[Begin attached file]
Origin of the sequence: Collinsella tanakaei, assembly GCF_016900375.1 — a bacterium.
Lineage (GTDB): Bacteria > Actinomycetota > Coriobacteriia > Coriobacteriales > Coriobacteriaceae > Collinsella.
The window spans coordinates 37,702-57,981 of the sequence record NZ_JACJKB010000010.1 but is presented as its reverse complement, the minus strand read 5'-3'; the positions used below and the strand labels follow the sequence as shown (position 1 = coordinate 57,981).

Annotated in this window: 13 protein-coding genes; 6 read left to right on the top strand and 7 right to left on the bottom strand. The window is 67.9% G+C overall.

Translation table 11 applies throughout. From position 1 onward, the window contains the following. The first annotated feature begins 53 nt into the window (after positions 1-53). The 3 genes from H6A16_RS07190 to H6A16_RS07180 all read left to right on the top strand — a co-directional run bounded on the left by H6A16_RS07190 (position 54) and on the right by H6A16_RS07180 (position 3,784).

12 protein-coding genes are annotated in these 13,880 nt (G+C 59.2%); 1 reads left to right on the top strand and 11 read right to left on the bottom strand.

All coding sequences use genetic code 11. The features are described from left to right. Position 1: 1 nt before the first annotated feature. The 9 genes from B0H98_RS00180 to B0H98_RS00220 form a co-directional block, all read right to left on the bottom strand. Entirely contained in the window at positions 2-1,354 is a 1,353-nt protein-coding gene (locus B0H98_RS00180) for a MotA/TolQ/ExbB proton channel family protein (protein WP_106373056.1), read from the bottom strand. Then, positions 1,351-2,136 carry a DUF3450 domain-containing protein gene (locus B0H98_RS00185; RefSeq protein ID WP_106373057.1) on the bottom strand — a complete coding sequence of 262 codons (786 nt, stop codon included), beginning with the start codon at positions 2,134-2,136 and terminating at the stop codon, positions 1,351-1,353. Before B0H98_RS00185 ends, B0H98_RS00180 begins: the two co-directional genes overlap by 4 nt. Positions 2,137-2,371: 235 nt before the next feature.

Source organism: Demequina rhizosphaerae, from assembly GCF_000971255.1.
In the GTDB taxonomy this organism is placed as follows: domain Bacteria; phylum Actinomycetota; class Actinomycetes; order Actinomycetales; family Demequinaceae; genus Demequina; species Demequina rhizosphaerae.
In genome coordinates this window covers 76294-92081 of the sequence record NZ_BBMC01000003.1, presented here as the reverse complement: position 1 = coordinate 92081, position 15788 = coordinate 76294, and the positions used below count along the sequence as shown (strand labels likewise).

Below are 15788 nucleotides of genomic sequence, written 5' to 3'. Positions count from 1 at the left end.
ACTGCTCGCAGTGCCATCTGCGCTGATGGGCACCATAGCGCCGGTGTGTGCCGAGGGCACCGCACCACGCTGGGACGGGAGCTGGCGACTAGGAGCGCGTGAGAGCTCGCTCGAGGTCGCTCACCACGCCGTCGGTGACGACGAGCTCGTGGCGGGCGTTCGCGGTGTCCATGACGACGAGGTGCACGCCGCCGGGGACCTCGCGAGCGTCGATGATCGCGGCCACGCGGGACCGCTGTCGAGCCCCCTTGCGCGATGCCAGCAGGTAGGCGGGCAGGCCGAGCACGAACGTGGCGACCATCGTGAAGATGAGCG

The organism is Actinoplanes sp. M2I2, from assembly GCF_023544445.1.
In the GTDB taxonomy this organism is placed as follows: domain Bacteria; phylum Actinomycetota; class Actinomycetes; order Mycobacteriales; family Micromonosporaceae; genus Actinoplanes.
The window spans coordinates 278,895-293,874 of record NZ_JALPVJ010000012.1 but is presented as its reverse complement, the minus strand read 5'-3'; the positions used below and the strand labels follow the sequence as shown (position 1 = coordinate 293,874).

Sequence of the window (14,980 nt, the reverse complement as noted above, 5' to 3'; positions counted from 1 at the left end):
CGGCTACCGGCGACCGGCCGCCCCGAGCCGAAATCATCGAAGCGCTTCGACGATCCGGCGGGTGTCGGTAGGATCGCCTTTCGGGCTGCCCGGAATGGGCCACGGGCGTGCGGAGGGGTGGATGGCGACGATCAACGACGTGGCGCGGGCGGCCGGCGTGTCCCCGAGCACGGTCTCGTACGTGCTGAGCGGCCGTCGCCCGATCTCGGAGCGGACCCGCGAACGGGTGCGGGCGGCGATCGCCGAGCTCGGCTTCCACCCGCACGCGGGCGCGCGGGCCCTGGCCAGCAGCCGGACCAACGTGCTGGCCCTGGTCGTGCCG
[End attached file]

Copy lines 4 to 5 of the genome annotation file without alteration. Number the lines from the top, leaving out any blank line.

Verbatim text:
Annotated in this window: 13 protein-coding genes; 6 read left to right on the top strand and 7 right to left on the bottom strand. The window is 67.9% G+C overall.

Translation table 11 applies throughout. From position 1 onward, the window contains the following. The first annotated feature begins 53 nt into the window (after positions 1-53). The 3 genes from H6A16_RS07190 to H6A16_RS07180 all read left to right on the top strand — a co-directional run bounded on the left by H6A16_RS07190 (position 54) and on the right by H6A16_RS07180 (position 3,784).